August 18, 1998
- Notre Dame Roster
- 1998 Schedule
- Preseason Notes
“Don’t fear the unknown” could very well serve as the rallying cry for the 1998 Notre Dame volleyball team, as it looks to extend the program’s place among the nation’s elite programs.
“This season should be very interesting, because so many things are up in the air,” said eighth-year Irish head coach Debbie Brown.
“We have so many people that can play different positions and we have a couple question marks as far as injuries go. There are just too many unknowns at this point, but we are excited about our overall talent level and the team’s attitude.”
Such uncertainty stems from several areas:
- A group of 10 returnees from last season’s 25-9 squad, led by just two healthy players with major starting experience-senior middle blocker Lindsay Treadwell and sophomore setter Denise Boylan.
- A potentially dominating player-junior middle blocker Mary Leffers-who is working through surgery and rehabilitation from an anterior cruciate ligament injury to her right knee, suffered late in the 1998 spring season.
- A leftside hitter position that holds the considerable void of ’98 graduates Angie Harris and Jaimie Lee, one of the top classmate combinations in NCAA history.
Debbie Brown enters her eighth season at the helm of the Irish.
- A rightside hitter position that is looking for a return to the stability and consistency of 1997 graduate Jenny Birkner, who played all 140 matches of her four-year career.
- An inexperienced team that could look to juniors Mandi Powell (just 82 career games played) and Emily Schiebout (53 career games) to fill two of the open starting spots.
- A third junior, Lauren Stettin, who fills the important role of backup setter but is looking to return from offseason back surgery.
- A two-member senior class that is led by Treadwell, who gets her shot as team captain after playing a major role during her first three seasons.
- Versatile frontline players such as Christi Girton and fellow sophomore Jo Jameyson, who each could end up playing on the left, middle or right side.
- A desperate need for passing after the loss of Harris and Lee, with Girton, Powell and Treadwell ranking among the team’s top primary passing candidates.
- A group of five newcomers who comprise each of the primary four positions, led by national Fab-50 selections Marcie Bomhack and Malinda Goralski plus versatile Kristy Kreher and late additions Michelle Graham and Emily Tarpoff.
- Competition in the improving BIG EAST Conference, which sent two teams to the 1997 NCAAs (Notre Dame and Villanova) while finishing seventh in the national conference power rankings.
|10 players return from last year’s Irish squad which finished 25-9.|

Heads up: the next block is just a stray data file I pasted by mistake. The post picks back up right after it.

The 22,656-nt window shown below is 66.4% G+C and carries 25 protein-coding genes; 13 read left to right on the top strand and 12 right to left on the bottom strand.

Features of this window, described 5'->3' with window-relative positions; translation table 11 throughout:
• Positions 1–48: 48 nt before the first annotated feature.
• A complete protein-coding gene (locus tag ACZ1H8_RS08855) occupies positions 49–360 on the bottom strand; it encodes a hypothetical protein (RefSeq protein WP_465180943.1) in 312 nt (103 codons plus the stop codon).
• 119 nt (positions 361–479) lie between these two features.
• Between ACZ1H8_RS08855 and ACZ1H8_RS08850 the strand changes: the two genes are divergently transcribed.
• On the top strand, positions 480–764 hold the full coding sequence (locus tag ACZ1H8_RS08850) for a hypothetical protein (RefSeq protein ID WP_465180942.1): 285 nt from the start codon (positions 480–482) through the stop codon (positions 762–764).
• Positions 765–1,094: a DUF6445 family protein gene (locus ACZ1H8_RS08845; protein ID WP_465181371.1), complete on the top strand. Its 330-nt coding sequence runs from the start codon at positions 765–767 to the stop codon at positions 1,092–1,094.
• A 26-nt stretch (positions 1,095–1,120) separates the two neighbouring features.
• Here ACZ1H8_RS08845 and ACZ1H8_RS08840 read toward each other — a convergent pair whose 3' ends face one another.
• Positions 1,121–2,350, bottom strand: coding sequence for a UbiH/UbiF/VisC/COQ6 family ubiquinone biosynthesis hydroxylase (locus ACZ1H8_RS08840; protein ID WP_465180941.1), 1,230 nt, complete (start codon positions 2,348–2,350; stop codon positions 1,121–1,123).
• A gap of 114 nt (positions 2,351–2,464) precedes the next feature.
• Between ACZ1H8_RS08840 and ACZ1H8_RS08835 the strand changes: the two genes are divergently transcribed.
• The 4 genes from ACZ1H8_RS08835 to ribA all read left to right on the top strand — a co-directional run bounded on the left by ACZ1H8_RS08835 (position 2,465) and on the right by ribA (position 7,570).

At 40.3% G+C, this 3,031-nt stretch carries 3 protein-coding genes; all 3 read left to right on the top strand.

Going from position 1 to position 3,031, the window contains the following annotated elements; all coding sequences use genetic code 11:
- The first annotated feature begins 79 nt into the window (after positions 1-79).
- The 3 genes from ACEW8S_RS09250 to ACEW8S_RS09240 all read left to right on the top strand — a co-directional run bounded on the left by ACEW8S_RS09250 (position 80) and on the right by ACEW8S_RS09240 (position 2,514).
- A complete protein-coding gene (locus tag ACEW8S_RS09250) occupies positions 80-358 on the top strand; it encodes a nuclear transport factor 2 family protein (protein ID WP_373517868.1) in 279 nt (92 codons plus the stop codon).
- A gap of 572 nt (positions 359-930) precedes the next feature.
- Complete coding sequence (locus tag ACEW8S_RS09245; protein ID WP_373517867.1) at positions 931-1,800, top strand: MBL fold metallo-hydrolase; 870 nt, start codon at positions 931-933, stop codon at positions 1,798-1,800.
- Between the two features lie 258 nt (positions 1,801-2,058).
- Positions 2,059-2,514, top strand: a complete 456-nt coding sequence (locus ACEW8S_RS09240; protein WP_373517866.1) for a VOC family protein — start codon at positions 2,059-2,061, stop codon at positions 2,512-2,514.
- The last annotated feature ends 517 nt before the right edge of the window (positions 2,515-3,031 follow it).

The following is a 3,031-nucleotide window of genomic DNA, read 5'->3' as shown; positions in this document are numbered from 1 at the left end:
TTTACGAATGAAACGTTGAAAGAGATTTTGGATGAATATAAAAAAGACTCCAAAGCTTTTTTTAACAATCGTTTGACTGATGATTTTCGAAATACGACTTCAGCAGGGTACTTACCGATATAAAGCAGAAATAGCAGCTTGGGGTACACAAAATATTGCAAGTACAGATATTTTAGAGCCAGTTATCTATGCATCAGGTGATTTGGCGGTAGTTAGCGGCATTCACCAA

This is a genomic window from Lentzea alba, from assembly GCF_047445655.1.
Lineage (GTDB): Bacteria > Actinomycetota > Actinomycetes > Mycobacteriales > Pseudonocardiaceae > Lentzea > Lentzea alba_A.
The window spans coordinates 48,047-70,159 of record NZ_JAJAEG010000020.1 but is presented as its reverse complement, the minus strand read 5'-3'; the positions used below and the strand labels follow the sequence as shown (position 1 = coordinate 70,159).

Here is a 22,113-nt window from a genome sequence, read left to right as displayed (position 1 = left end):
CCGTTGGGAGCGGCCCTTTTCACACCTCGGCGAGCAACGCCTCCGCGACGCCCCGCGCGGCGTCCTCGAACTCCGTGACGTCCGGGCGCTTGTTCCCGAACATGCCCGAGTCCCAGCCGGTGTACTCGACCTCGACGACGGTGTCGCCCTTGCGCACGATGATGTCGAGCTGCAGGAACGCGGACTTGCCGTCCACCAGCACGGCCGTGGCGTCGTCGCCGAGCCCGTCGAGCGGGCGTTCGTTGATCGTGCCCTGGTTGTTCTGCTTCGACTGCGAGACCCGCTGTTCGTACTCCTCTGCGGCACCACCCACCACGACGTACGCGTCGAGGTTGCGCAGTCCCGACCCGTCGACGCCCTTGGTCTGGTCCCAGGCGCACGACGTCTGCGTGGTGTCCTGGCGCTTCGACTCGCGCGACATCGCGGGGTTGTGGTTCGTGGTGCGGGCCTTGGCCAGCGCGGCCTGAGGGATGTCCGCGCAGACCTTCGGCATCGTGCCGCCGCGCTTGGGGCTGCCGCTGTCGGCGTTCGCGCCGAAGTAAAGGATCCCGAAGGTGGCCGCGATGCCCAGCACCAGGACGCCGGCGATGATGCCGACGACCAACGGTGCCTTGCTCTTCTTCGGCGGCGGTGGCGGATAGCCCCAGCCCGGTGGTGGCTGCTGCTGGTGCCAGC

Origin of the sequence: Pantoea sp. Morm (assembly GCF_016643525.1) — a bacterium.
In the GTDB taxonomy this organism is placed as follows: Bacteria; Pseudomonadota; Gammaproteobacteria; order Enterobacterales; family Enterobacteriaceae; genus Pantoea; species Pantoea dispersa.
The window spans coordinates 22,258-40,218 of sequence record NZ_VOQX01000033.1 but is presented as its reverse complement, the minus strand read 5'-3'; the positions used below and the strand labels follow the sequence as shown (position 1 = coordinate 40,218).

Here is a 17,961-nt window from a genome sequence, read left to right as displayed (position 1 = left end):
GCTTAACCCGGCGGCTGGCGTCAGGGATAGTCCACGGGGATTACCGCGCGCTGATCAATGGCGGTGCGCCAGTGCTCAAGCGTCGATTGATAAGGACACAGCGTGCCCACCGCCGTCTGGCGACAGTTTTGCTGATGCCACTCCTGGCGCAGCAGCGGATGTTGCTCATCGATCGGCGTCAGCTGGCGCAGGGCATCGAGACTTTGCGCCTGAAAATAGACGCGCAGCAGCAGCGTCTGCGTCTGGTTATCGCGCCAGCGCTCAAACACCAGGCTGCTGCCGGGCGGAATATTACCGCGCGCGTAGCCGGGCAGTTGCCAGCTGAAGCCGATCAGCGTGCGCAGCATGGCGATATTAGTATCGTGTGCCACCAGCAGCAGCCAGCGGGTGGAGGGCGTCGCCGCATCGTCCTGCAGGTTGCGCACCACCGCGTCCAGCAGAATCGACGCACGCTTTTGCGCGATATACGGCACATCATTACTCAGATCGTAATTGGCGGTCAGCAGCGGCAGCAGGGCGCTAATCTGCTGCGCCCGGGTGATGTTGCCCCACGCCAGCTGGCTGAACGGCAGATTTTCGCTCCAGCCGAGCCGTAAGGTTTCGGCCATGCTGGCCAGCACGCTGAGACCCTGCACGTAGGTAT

“We’re a young team but we have very good athletes with good skills-the only thing we lack is experience,” said Brown, whose 1998 squad includes seven former national “Fab-50” prep players. “The team could just keep getting better and will begin to gel as we get experience. And Treadwell’s leadership will be a real key ingredient.”
One noteworthy change could be in the area of set distribution. “Last year, with Angie and Jaimie, we knew that our experience was on the outside and that they were going to get more of the sets,” said Brown. “But this year our goal is to have as balanced an offense as possible. That just makes it that much harder to defend against.”
Here is a look at the Irish, by position:
Despite the uncertainty surrounding Leffers’ return and the search for a consistent rightside hitter, Notre Dame’s biggest question actually may be on the left side, where the Irish must replace Harris and Lee. That duo combined for over 19 attack attempts per game during the 1997 season while the rest of the team averaged only 20 swings per game. And Harris or Lee led the team in kills during all but two of the 34 matches a year ago.
Harris departed with 1,577 career kills, 1,023 digs and seven Irish service ace records-including 239 over her four years. Lee, meanwhile, is the only player in the Irish career top 10 for kills, hitting percentage, digs, aces, assists and blocks. Together, they combined for 3,023 career kills-compared to just 1,705 combined career kills for Notre Dame’s 10 returning players for ’98.
The Harris-Lee void extends beyond just offense, as that tandem handled roughly 90 percent of the team’s passing in 1997.
Brown does not downplay the level of talent that has been lost on the left side. But she is just as quick to express confidence in the group of young players who are ready to take their shots at earning a starting role.
“We certainly have players who are capable of stepping in and doing the job on the left side. They are up to the challenge,” she said.
|Christi Girton ranked third in conference hitting percentage last season.|
Girton’s planned switch from right to leftside hitter could temper the loss of Harris and Lee by providing a player with starting experience (93 games in ’97, with starts in the final 24 matches) who has the makings for success on the left side.